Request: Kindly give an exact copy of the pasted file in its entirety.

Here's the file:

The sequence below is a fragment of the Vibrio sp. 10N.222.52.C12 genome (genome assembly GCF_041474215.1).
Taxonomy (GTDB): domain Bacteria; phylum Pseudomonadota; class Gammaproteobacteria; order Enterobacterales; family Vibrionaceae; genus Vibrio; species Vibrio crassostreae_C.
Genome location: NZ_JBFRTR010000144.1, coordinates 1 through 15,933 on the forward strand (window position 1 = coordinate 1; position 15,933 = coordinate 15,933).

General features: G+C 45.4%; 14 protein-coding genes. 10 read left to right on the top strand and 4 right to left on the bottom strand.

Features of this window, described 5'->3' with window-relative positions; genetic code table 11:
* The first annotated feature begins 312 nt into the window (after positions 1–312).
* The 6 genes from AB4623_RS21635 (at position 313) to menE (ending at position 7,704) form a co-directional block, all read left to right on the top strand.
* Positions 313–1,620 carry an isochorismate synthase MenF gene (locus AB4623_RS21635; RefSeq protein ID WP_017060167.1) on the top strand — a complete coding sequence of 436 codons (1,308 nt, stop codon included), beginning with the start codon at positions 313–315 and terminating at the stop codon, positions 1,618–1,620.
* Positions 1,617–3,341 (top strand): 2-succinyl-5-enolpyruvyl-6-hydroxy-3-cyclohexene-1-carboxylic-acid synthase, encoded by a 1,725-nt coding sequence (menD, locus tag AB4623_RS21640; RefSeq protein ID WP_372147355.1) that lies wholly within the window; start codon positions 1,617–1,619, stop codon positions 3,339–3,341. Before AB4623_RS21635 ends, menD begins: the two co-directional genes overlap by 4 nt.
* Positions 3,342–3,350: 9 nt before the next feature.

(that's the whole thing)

The sequence below is a fragment of the Vibrio sp. 10N.222.52.C12 genome (genome assembly GCF_041474215.1).
Taxonomy (GTDB): domain Bacteria; phylum Pseudomonadota; class Gammaproteobacteria; order Enterobacterales; family Vibrionaceae; genus Vibrio; species Vibrio crassostreae_C.
Genome location: NZ_JBFRTR010000144.1, coordinates 1 through 15,933 on the forward strand (window position 1 = coordinate 1; position 15,933 = coordinate 15,933).

General features: G+C 45.4%; 14 protein-coding genes. 10 read left to right on the top strand and 4 right to left on the bottom strand.

Features of this window, described 5'->3' with window-relative positions; genetic code table 11:
* The first annotated feature begins 312 nt into the window (after positions 1–312).
* The 6 genes from AB4623_RS21635 (at position 313) to menE (ending at position 7,704) form a co-directional block, all read left to right on the top strand.
* Positions 313–1,620 carry an isochorismate synthase MenF gene (locus AB4623_RS21635; RefSeq protein ID WP_017060167.1) on the top strand — a complete coding sequence of 436 codons (1,308 nt, stop codon included), beginning with the start codon at positions 313–315 and terminating at the stop codon, positions 1,618–1,620.
* Positions 1,617–3,341 (top strand): 2-succinyl-5-enolpyruvyl-6-hydroxy-3-cyclohexene-1-carboxylic-acid synthase, encoded by a 1,725-nt coding sequence (menD, locus tag AB4623_RS21640; RefSeq protein ID WP_372147355.1) that lies wholly within the window; start codon positions 1,617–1,619, stop codon positions 3,339–3,341. Before AB4623_RS21635 ends, menD begins: the two co-directional genes overlap by 4 nt.
* Positions 3,342–3,350: 9 nt before the next feature.